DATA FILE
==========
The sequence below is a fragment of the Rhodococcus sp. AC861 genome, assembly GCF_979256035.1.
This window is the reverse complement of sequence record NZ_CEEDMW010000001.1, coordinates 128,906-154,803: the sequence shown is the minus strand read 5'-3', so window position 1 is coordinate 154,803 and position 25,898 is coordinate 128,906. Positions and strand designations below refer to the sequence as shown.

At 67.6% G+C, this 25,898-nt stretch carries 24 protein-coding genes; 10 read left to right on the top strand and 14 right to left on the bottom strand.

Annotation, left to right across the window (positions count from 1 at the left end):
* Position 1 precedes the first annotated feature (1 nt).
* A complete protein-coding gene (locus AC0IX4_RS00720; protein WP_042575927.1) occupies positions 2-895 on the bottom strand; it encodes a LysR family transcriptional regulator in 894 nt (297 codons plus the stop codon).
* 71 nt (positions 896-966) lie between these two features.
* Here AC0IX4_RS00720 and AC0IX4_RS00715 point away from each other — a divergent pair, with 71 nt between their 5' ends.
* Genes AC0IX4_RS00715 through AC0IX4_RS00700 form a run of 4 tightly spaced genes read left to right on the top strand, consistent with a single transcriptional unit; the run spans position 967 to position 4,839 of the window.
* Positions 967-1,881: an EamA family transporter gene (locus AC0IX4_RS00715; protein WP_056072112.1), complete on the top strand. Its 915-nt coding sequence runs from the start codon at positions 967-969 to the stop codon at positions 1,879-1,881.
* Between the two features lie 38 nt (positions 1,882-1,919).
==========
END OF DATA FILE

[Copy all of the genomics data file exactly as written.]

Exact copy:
The sequence below is a fragment of the Rhodococcus sp. AC861 genome, assembly GCF_979256035.1.
This window is the reverse complement of sequence record NZ_CEEDMW010000001.1, coordinates 128,906-154,803: the sequence shown is the minus strand read 5'-3', so window position 1 is coordinate 154,803 and position 25,898 is coordinate 128,906. Positions and strand designations below refer to the sequence as shown.

At 67.6% G+C, this 25,898-nt stretch carries 24 protein-coding genes; 10 read left to right on the top strand and 14 right to left on the bottom strand.

Annotation, left to right across the window (positions count from 1 at the left end):
* Position 1 precedes the first annotated feature (1 nt).
* A complete protein-coding gene (locus AC0IX4_RS00720; protein WP_042575927.1) occupies positions 2-895 on the bottom strand; it encodes a LysR family transcriptional regulator in 894 nt (297 codons plus the stop codon).
* 71 nt (positions 896-966) lie between these two features.
* Here AC0IX4_RS00720 and AC0IX4_RS00715 point away from each other — a divergent pair, with 71 nt between their 5' ends.
* Genes AC0IX4_RS00715 through AC0IX4_RS00700 form a run of 4 tightly spaced genes read left to right on the top strand, consistent with a single transcriptional unit; the run spans position 967 to position 4,839 of the window.
* Positions 967-1,881: an EamA family transporter gene (locus AC0IX4_RS00715; protein WP_056072112.1), complete on the top strand. Its 915-nt coding sequence runs from the start codon at positions 967-969 to the stop codon at positions 1,879-1,881.
* Between the two features lie 38 nt (positions 1,882-1,919).